How Canadiens GM Hughes can maximize Petry’s value after re-acquiring defenceman

Montreal Canadiens' Jeff Petry looks on during an NHL hockey game against the Toronto Maple Leafs in Montreal, Monday, February, 21, 2022. (Graham Hughes/CP)

MONTREAL—This is about asset management, which Kent Hughes has already proven to be a master of in his short tenure as Montreal Canadiens GM.

On Sunday, he traded Mike Hoffman and Rem Pitlick to the Pittsburgh Penguins for Jeff Petry, goaltender Casey DeSmith, prospect Nathan Legare and a 2025 second-round pick, and there’s no arguing he made the Canadiens better in the process.

There should be little question Hughes will continue to do that with the flexibility—both on the salary cap and with his roster—he acquired in this trade.

Unloading Hoffman (a player he absolutely had to move for a multitude of reasons) without retaining any salary was a coup on its own. The 33-year-old winger had one season left at $4.5 million, he had topped out at 16 goals in his two seasons with the Canadiens and players like him were considered untouchable earlier this summer unless salary was being retained and deals were being sweetened with draft picks to move them.

Not having to do any of that was an essential part of Sunday’s trade for Hughes.

That he freed up much-needed space up front for younger, emerging players by moving Hoffman and Pitlick (who had fallen down the Canadiens’ depth chart after a breakout 2021-22 season following his trade from Minnesota to Montreal) was gravy.

But re-acquiring Petry and having the Penguins retain 25 per cent of his $6.25-million salary—on top of obtaining a 22-year-old, homegrown prospect in Legare, gaining a draft pick in a class that’s expected to be stronger than the 2024 one and a 31-year-old goaltender with 134 games of NHL experience and an expiring $1.8-million contract—was the prime rib of this deal.

Hughes had initially moved Petry, along with Ryan Poehling, to the Penguins 13 months ago in a deal that brought Mike Matheson and a fourth-round pick to Montreal, and he now has the opportunity to move him again for what could be an even better return.

The GM will be actively working on doing exactly that from here to the beginning of the season, armed with the advantage of being able to retain 50 per cent of the $4.69 million Petry is on Montreal’s books for this season and next.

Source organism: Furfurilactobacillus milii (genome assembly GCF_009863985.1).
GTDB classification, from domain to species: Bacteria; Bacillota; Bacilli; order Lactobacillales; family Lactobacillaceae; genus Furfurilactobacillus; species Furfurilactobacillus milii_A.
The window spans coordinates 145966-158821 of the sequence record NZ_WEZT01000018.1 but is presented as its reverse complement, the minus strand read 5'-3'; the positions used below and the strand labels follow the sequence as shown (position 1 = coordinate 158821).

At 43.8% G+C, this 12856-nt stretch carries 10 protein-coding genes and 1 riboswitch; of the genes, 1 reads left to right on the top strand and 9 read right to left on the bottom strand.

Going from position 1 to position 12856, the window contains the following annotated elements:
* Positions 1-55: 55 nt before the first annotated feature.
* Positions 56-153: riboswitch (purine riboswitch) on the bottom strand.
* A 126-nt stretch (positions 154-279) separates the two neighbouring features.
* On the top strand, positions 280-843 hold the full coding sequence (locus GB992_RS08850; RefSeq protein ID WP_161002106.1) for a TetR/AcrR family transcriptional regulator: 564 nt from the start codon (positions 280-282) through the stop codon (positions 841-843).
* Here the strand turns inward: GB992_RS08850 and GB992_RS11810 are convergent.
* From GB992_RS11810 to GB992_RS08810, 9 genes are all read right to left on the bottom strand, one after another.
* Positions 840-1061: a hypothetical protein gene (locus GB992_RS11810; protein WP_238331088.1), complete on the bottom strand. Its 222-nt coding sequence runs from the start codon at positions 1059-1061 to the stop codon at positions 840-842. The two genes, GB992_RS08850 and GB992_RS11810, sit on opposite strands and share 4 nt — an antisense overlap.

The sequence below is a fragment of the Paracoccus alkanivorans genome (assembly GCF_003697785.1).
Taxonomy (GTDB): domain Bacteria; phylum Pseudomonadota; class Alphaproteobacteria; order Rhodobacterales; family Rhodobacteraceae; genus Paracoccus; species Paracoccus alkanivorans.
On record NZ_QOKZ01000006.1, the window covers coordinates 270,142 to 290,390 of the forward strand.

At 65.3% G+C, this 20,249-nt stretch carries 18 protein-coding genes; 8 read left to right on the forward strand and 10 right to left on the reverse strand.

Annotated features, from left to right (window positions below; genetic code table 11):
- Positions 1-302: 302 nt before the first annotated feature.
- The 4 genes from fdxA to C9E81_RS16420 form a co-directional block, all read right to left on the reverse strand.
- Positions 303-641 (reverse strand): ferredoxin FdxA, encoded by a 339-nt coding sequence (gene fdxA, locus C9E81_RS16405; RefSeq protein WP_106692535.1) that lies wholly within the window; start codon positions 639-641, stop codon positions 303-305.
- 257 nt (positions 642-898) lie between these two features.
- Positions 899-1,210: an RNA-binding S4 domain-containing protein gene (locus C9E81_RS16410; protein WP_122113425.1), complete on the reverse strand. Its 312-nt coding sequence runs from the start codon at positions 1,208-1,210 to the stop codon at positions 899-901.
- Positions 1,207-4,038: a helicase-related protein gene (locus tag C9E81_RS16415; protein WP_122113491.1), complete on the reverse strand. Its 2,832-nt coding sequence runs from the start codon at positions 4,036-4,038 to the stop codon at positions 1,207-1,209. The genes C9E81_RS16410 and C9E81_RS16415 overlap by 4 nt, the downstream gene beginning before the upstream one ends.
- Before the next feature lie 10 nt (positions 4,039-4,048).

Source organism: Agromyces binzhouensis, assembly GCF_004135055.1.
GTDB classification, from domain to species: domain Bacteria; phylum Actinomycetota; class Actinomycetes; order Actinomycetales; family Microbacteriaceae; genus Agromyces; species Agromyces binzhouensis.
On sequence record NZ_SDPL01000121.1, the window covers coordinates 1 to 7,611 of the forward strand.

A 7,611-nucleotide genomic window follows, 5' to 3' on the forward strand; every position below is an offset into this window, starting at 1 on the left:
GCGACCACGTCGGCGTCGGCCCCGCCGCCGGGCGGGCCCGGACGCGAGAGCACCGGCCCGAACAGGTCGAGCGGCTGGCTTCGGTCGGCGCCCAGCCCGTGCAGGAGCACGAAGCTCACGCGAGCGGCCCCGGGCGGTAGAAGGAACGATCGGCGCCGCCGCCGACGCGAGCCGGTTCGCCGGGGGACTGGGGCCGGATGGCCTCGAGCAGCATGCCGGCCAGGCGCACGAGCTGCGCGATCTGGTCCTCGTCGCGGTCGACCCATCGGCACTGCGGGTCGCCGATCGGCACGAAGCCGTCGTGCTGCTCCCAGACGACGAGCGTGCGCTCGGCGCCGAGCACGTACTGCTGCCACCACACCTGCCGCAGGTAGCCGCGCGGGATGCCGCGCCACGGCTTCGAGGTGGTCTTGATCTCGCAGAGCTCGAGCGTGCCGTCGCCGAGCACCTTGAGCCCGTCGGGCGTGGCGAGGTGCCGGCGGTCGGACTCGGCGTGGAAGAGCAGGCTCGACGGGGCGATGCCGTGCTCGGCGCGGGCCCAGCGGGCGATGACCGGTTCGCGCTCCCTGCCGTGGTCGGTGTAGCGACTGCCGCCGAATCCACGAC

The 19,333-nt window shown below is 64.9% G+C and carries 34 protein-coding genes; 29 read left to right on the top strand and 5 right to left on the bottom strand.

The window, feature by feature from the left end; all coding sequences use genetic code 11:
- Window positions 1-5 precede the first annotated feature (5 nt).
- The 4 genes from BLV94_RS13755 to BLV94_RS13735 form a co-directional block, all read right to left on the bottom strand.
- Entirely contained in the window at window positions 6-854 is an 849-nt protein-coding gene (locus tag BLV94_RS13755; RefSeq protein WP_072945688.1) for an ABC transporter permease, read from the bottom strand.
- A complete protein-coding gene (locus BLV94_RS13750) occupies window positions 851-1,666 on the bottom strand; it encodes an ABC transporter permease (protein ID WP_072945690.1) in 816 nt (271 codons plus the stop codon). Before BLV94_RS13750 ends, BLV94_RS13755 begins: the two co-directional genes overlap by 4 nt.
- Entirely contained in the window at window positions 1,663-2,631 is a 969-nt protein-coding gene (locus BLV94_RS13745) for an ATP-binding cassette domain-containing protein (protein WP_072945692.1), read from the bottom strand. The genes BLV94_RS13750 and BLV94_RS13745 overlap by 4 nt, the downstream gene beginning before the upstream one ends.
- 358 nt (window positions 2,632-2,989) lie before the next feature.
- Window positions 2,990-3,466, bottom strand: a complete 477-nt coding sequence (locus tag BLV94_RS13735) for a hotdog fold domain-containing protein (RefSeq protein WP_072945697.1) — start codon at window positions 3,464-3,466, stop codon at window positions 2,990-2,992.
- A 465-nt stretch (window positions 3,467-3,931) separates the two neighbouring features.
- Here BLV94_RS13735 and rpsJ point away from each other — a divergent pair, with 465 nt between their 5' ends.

That the Penguins already paid Petry’s $3-million signing bonus for this season will only help Hughes in that pursuit, just as the structure of Petry’s contract paying him only $5 million over the final year will.

But Hughes doesn’t have to move Petry immediately to benefit from the deal he made on this day. If he can’t find a trade for Petry that he likes between now and October, the player temporarily returns to the Canadiens lineup as arguably its best right-handed defenceman.

It’s a scenario no one would’ve envisioned when Petry requested a trade out of Montreal due to Canada’s restrictive policies during the COVID-19 pandemic. One that’s unlikely to be realized, but a scenario nonetheless.

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To think we wouldn’t even be talking about it had Petry recently accepted to waive his no-trade clause to go to San Jose is, at least, a little ironic. In the end, he was traded back to Montreal for the Penguins to make room for San Jose’s Erik Karlsson, and the Penguins were able to trade him back to Montreal because he didn’t have the Canadiens as one of the 15 teams on his no-trade list.

Petry’s willingness to be flexible this time around could expedite his shipment out of town.

But even if he remains rigid with his clause, Hughes is well-positioned to move him in a deal that will further benefit the Canadiens. We’re talking about a six-foot-three, right-handed defenceman who put up 31 points with Pittsburgh after posting more than 40 in four of his last five seasons with Montreal, a player who’s averaged over 22 minutes per game and played all situations in each of the last seven seasons, a player who has accumulated 48 games of Stanley Cup Playoff experience; players like Jeff Petry are rarely, if ever, available for just $2.34 million per season against the cap.

Hughes will take advantage of that, just as he’ll capitalize on the flexibility DeSmith offers the Canadiens in net.

They were headed to training camp facing the reality that Cayden Primeau could be lost for nothing on waivers, so having DeSmith would at least soften that blow if it plays out that way.

But, in the event Primeau earns the job behind Canadiens starter Samuel Montembeault, Hughes could collect more assets by moving either DeSmith or Jake Allen.

That possibility, along with the others he created, by moving Hoffman and Pitlick (players the Canadiens were anything but committed to) says everything about how Hughes manages. His ability to not only maximize value but also create it out of thin air has been proven time and time again in just one-and-a-half years as Canadiens GM, and it was once again confirmed on Sunday.

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